Eavesdropping On The Rising Sun


Our training was radically different from that at the university. Japanese characters could not be transmitted in the dit-dahs of Morse code. The words had to be vocalized and written out in the Roman alphabet (known as romaji in Japanese). No longer did we have to memorize characters, the hardest part of tackling languages written in ideographs. Besides that, terse military messages in any language require only a fairly limited, if specialized, vocabulary.

I quickly learned to my surprise that I had joined one of the most secret and vital programs of the war. Our specialized studies began under Professor Edwin 0. Reischauer of Harvard, author of the textbook we had used at Columbia and the government's guiding light in accelerated Japanese instruction. He would become the postwar ambassador to Japan, navigating a tricky path toward a new relationship with that country. Reischauer and a pair of associates put us through our daily paces, drilling us in listening to Japanese and translating sample messages.

While the ABCs of cryptology (the making and solving of "secret writing") are simple enough, the practice is wickedly complex. A code is any "language" known only to the sender and recipient of a message, and codes have been used by diplomats, generals, merchants, and clandestine lovers since ancient times. All the two parties need to know is what certain terms signify. For instance, "need cookies" could mean "meet me tonight in front of the bakery," or "send more cavalry." But code- books are necessarily limited in scope. A cipher, on the other hand, substitutes for each letter of "plain text" a different letter, symbol, or number drawn from some "key" table shared with the recipient. That opens an entire dictionary to the creator of a cipher. Without the key the enciphered text resembles gibberish, especially when written without the usual breaks between words but in arbitrary groups.

Any cipher is vulnerable to solution because all languages—or at least all those used by World War II combatants—have certain words, letters, and combinations of letters that are used more frequently than others. (Think of "the" in English.) By isolating these common words and cracking their meaning often by painstaking trial and error, the cipher breaker can use these clues to recover more letters. (Edgar Allan Poe provided an excellent cipher primer in "The Gold-Bug.")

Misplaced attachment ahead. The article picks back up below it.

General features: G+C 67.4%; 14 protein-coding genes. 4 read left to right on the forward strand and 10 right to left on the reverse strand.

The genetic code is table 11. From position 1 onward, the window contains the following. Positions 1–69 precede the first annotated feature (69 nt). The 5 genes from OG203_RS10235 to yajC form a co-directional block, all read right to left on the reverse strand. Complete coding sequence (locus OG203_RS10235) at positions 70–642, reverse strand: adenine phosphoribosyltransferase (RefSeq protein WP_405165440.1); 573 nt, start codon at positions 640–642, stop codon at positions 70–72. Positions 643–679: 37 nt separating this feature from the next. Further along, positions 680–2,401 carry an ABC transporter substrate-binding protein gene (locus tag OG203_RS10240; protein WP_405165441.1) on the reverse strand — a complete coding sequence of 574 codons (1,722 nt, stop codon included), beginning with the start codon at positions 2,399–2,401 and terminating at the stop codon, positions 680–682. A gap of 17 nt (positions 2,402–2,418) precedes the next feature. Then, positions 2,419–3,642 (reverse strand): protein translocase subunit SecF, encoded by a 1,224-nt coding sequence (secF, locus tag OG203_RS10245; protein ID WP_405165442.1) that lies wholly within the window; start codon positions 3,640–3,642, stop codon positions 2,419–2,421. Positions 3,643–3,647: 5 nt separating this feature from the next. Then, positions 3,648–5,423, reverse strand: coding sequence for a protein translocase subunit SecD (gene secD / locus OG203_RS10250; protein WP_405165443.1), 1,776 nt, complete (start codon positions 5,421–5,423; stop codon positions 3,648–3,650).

The code maker's job is to disguise these repetitions as much as possible by many layers of enciphering—for example, substituting numbers for letters and then adding yet other numbers to those. But ultimately those buried patterns will resurface somehow, and any cipher can be broken by someone with enough accumulated traffic to work on. IBM machines in the operations building spit out countless punch cards, which sorted thousands of intercepted messages into every conceivable combination of their words and letters. Our job as translators was twofold: to help the cryptanalysts by scrutinizing strings of letters that they brought us in search of Japanese words, and to translate messages already solved. My first assignment was dazzling. One morning I was a student, and the next I was reading a less-than-48-hour-old report from the Japanese ambassador in Berlin to his Tokyo superiors.

My work hinged on one of grandest achievements of the American war effort, the cracking of Japan's major diplomatic code, a machine-generated cipher known as Purple. Like Germany's Enigma machine or our own Sigaba, Purple relied on electromechanical impulses transmitted through changeable arrays of rotors and switches to activate the keyboards of printers that encoded and decoded messages. While such a system vastly speeded up the output of code clerks in the message centers, it also multiplied the possibilities for disguising plain text and tremendously complicated the task of the code breaker. The scientific genius behind the breakthrough, recognized as one of the American fathers of 20th-century cryptanalysis, was Russian-born William Friedman, who worked with mathematicians Frank Rowlett, the principal inventor of the Sigaba, and Solomon Kull- back. By the end of 1940, the trio had cracked the Japanese code and oversaw the building of a replica of the Purple machine in the tiny, secluded offices of the pre-Pearl Harbor Signal Intelligence Service.

The three of them, present at the creation of today's globe-blanketing electronic surveillance system, had become high-ranking officers at Arlington Hall during my stay there, though I don't believe I ever saw them in person. It was a little like working in a telephone and telegraph exchange while Alexander Graham Bell and Samuel F. B. Morse were still hammering out improvements in office suites upstairs.

In January 1943 I saw my first long, partly translated Purple message, which contained Ambassador Hiroshi Oshima's summary of Hitler's intentions in the spring of 1943 from information elicited from Nazi officials. I could not believe that a skinny 20-year-old kid from Queens was translating material that would become part of a top-secret daily summary of signal intelligence findings labeled "Magic," to be read the next morning by President Roosevelt and General Marshall!

It was a thrill that of course could not be shared. The demands for absolute secrecy were obsessive, justified, and sobering. Any breach of security that tipped off the Japanese that their code was compromised would have caused an immediate change, nullified years of effort, and cost lives. Like my companions still wet behind the ears, I was suddenly loaded with a host of frightening adult responsibilities.